I went to that movie when it first came out. Absolutely scared the Hell out of me. I never really had nightmares, but after that one, I had them for weeks.
I thought the cure would be to watch the movie a second time, this time looking for special effects and movie making techniques. Instead, it etched deeper into my psyche. The nightmares continued for about a month.
A few years later the movie showed up on TV, so I watched it again. I can't say there is no God or Satan or demons, but at the same time my notions about them all had been dramatically altered, so that I was not in that JW fearful state of mind. Anyway, the movie had no effect on me. None!
I think it makes a difference when you see it in your home on a TV, where the screen is smaller, and you don't get that big theater Sound Surround. (Of course, today's home theater systems now rival the movie theaters, but they weren't around when the Exorcist first aired on TV)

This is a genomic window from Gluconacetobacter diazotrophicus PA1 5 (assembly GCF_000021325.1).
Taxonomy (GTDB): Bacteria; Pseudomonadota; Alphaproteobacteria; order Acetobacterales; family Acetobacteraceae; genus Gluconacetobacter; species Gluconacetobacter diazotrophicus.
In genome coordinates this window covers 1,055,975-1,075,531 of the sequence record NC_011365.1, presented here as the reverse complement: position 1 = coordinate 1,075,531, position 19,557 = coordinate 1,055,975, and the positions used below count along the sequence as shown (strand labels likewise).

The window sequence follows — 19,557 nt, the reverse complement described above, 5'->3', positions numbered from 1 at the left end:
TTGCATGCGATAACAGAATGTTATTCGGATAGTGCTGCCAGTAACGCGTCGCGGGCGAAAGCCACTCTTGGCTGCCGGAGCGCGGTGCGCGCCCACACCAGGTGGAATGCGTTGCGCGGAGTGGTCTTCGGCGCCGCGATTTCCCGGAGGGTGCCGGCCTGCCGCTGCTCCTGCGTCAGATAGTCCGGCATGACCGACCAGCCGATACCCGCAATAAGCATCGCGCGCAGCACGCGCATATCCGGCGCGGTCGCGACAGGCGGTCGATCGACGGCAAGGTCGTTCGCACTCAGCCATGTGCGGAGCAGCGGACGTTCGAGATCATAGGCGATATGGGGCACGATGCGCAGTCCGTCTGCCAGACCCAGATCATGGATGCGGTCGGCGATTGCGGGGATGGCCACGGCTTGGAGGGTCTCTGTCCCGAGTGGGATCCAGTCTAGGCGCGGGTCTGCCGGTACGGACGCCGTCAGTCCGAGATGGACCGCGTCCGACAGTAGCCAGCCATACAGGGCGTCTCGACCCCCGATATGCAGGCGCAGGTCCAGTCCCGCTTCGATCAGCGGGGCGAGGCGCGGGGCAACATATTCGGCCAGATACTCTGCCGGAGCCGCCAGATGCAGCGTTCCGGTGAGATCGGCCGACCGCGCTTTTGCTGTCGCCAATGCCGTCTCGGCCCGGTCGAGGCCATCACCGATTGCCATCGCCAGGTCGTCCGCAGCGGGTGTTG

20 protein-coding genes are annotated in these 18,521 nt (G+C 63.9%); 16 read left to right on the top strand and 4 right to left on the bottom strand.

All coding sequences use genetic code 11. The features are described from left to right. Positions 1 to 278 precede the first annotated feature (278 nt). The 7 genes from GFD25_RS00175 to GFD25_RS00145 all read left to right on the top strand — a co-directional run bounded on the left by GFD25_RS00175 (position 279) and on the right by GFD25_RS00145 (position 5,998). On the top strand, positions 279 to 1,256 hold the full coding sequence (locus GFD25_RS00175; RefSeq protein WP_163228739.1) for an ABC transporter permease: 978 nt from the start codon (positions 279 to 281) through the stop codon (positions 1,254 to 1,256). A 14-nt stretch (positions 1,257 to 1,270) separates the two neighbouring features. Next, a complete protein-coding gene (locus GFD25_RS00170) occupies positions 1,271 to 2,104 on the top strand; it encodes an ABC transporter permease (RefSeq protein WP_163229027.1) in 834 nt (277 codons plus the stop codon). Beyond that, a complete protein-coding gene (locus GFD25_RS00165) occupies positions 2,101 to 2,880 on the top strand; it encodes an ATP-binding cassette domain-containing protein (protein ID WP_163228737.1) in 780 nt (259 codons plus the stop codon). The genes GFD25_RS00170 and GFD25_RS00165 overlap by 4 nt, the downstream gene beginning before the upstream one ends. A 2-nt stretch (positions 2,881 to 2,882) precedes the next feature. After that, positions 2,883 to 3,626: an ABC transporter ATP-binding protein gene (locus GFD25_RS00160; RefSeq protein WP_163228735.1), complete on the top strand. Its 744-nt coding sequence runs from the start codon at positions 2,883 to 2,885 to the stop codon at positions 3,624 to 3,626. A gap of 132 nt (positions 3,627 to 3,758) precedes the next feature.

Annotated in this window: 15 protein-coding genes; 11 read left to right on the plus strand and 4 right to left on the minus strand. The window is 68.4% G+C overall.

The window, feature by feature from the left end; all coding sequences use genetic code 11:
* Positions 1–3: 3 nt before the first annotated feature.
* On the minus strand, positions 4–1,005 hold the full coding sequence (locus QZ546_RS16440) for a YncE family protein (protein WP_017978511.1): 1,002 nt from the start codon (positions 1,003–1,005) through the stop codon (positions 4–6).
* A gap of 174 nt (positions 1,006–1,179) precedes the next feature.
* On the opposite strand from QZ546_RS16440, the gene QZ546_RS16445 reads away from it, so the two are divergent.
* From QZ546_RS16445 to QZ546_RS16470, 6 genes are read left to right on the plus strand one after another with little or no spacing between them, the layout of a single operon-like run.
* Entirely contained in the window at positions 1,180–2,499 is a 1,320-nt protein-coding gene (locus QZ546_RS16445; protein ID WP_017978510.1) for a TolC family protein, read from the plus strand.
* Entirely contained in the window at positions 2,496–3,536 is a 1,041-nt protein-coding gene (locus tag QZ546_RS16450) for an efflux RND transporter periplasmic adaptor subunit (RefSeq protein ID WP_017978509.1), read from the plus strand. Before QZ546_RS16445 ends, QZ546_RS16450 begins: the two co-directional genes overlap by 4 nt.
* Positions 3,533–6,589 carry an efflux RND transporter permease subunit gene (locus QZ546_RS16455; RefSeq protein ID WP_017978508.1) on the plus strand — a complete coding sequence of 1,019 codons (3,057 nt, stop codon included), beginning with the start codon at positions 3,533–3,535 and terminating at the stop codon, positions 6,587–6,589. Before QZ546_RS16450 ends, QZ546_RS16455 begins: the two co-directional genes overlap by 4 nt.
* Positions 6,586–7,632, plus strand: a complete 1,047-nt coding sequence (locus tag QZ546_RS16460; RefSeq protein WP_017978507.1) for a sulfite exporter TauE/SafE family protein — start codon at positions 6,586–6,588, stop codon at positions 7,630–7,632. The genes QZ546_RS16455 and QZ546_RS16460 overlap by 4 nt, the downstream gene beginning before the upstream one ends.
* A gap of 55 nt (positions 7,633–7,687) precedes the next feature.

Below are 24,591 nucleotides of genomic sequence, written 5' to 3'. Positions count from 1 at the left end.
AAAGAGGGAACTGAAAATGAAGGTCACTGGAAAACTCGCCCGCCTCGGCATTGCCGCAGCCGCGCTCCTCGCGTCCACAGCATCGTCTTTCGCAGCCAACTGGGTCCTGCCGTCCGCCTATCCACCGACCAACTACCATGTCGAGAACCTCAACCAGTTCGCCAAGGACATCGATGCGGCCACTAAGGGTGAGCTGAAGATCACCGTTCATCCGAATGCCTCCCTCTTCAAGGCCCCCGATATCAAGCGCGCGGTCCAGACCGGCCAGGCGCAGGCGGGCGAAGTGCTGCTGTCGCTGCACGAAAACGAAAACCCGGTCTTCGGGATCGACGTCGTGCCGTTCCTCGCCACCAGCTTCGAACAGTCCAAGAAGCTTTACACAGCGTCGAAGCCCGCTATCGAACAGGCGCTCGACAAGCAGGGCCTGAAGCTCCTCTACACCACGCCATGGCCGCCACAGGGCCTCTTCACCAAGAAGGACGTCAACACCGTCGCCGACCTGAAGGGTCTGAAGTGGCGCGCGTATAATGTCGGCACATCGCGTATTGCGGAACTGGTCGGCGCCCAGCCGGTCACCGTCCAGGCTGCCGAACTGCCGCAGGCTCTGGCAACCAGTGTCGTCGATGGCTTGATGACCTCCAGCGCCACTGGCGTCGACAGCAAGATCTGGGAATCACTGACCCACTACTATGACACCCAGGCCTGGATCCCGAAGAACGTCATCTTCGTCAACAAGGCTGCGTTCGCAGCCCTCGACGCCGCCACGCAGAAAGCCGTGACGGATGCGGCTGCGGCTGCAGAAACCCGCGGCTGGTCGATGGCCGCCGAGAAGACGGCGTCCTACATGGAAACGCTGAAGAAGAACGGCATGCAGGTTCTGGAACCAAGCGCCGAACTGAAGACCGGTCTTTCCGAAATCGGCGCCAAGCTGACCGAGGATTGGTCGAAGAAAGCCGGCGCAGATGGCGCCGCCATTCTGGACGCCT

About a month ago this movie showed up on TV again. I watched it once more. I can't believe how much more the movie seems so dated and in some respects even phony. I should mention that I have been doing accounting work for a movie production company for the last seven years. As a result, I have become aware, at a rather intimate level, many of the set designs and special effects they utilize to create realism, especially computer graphics and animation. In the case of the Exorcists I am aware that they used coloured contact lenses to make Linda Blaire look possessed.
It would be an interesting study if someone researched the evolution of the sophistication of movie viewers from the time when they first came out, thru the black and white era, on to colour movies, then advanced Dolby sound, and on to today's powerful special effects, etc. The act of watching movies over a long period of time actually changes us and how we interact with movies. For one thing, we do become desensitized to horror and death and killing, even torture.